The GCC and the Philippines

The Gulf countries are home to the largest number of Filipinos and Filipinas all as termed in the Philippines as Overseas Filipino Workers (OFWs) in arrangements that benefit all sides.

Philipino Youth

Filipino youth landing in Dubai Airport

For starters, the Filipino expatriate workers send home billions of dollars and all GCC airlines benefit from them traffic back and forth between the Philippines and the Gulf countries.

As a matter of fact, an estimated 10.5 million Filipinos (as), around 11% of the country’s total population, live and work out of the Philippines generally.  One out of every three Filipino homes has a family member working overseas.

In the Gulf states however, the number of the Filipinos were officially estimated at more than 2.2 million by 2012 end that meant that five of the six Gulf countries are on the list of the top 10 destinations for OFWs.  Saudi Arabia is their top destination, despite its Saudisation drive.  About 1.2 million Filipinos work in Saudi Arabia, including skilled labourers, nurses and maids.  It is followed by the UAE with a figure approaching the million.  Back in 2012, Saudi Arabia and the UAE accounted for 20 and 16% of worldwide OFWs, respectively.  The UAE is currently home to about a million overseas Filipino workers and has the third highest number of OFWs in the world after the United States and Saudi Arabia.  Qatar is in 4th most popular place with some 200,000 Filipinos.

The increasing significance of Gulf countries for Filipinos partly reflects the changing composition of OFWs, with more emphasis placed on household services workers.  Much to their credit, OFWS have made the first impression with respect to working habits and ethics.  They are appreciated for work ethical traits of productivity, discipline, customer service, and ease of communicating in English.  The most attractive character trait is the easy employ-ability and  ease of productivity of the female workers.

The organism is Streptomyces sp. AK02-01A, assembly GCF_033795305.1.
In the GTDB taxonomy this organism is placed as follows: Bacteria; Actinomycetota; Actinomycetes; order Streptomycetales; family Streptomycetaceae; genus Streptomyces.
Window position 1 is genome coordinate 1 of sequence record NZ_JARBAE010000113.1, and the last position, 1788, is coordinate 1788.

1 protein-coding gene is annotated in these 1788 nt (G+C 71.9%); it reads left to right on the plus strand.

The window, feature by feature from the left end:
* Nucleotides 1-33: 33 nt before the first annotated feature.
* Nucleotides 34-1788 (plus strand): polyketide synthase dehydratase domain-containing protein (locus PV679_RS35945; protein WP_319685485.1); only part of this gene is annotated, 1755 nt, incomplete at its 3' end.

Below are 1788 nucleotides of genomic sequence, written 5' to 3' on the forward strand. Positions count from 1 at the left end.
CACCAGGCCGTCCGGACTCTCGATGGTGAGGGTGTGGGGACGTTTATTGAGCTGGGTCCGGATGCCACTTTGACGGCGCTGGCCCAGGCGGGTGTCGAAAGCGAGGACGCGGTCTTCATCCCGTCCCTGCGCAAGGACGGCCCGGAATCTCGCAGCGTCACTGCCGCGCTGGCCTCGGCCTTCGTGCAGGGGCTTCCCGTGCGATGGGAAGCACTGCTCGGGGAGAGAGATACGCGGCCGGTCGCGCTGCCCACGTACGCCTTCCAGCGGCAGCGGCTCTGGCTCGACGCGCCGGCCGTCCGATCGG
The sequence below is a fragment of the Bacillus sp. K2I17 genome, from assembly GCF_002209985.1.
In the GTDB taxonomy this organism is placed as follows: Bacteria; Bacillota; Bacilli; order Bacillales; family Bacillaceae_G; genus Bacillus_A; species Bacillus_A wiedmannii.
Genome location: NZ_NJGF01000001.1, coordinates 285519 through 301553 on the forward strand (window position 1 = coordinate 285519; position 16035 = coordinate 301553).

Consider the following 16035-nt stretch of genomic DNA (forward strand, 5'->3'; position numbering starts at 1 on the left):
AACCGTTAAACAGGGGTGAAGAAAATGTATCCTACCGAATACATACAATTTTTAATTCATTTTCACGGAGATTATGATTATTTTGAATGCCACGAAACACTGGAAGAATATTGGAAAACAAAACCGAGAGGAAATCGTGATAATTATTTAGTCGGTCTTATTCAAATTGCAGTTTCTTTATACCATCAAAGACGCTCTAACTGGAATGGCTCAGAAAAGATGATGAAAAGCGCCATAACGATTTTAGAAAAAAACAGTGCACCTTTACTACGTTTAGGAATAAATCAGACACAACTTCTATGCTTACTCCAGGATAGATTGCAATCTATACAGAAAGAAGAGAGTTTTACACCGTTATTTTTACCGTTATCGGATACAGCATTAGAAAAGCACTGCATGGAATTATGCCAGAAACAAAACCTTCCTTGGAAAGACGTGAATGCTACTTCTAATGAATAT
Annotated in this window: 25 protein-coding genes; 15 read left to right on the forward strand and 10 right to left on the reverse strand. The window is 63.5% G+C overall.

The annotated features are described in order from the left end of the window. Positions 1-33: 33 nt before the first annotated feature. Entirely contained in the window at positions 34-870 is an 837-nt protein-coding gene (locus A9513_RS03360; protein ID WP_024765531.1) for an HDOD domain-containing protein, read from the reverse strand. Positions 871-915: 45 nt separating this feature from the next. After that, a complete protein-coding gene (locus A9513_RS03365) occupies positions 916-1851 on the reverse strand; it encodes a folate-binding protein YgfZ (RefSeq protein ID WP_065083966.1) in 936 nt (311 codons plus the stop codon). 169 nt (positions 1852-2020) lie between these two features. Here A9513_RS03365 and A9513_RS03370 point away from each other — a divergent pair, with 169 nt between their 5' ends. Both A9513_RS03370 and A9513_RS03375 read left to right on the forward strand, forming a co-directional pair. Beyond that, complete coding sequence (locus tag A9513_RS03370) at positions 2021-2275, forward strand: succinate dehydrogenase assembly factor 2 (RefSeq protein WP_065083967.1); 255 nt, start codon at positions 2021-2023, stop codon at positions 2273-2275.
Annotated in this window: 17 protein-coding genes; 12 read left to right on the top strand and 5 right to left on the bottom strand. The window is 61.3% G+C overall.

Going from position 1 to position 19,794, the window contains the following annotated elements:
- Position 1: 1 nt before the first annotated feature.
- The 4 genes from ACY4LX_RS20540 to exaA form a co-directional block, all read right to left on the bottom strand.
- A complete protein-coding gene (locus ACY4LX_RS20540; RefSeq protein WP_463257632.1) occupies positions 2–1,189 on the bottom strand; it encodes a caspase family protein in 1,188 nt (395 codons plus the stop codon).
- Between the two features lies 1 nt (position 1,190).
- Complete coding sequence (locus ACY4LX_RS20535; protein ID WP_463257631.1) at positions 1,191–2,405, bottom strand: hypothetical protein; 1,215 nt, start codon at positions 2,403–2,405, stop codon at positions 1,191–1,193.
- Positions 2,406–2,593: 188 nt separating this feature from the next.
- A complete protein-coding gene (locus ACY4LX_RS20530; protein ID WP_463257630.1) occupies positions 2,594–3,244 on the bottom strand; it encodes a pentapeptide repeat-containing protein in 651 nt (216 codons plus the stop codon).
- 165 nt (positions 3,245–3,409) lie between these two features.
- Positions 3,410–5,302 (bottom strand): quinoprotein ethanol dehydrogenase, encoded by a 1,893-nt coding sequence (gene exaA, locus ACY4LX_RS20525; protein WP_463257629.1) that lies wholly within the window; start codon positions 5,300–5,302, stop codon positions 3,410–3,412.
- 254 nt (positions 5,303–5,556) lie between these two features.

It is not unfair to claim that Filipinos have emerged as a prevailing factor in local economic activities in all GCC countries.  And it can be asserted that life in the GCC cannot be the same without the OFWs on the back of their significant presence in all the different sectors of employment.  The main reward and reason behind all the above is that the Philippines received transfers of some $24 billion in remittances in 2012, the third highest worldwide after India and China, according to the World Bank.  The amount represents around 10% of the country’s gross domestic product (GDP).  Meanwhile, the GCC autochtonous youth find competing with foreigners (Filipinos and Indians) for jobs ‘difficult’.

According to a new survey by New Perspective Media up to 78 % of the Filipinos living in the UAE intend to buy property in the Philippines within the next two years.  That figure is much higher compared to NPM’s 2014 survey, which showed that only 43 per cent of the respondents planned to invest in properties within the same period.

The latest survey also showed that the number of Filipinos who plan to invest in a property within a year rose to 46 per cent compared to 22 % last year.

The International Monetary Fund projects that the Philippine economy could grow by 6.5 per cent this year after posting real gross domestic product growth of 6.1 per cent in 2014.

According to the World Bank, remittances from overseas Filipino workers reached an estimated $28bn in 2014. The Philippines is the fourth largest recipient of official remittances after China, India, and Mexico.

In recent years, Indians and Filipinos are top remitters of hard currency to their respective countries and with regards to the Philippines, many are wondering whether its GDP could hit $1.2T by 2030?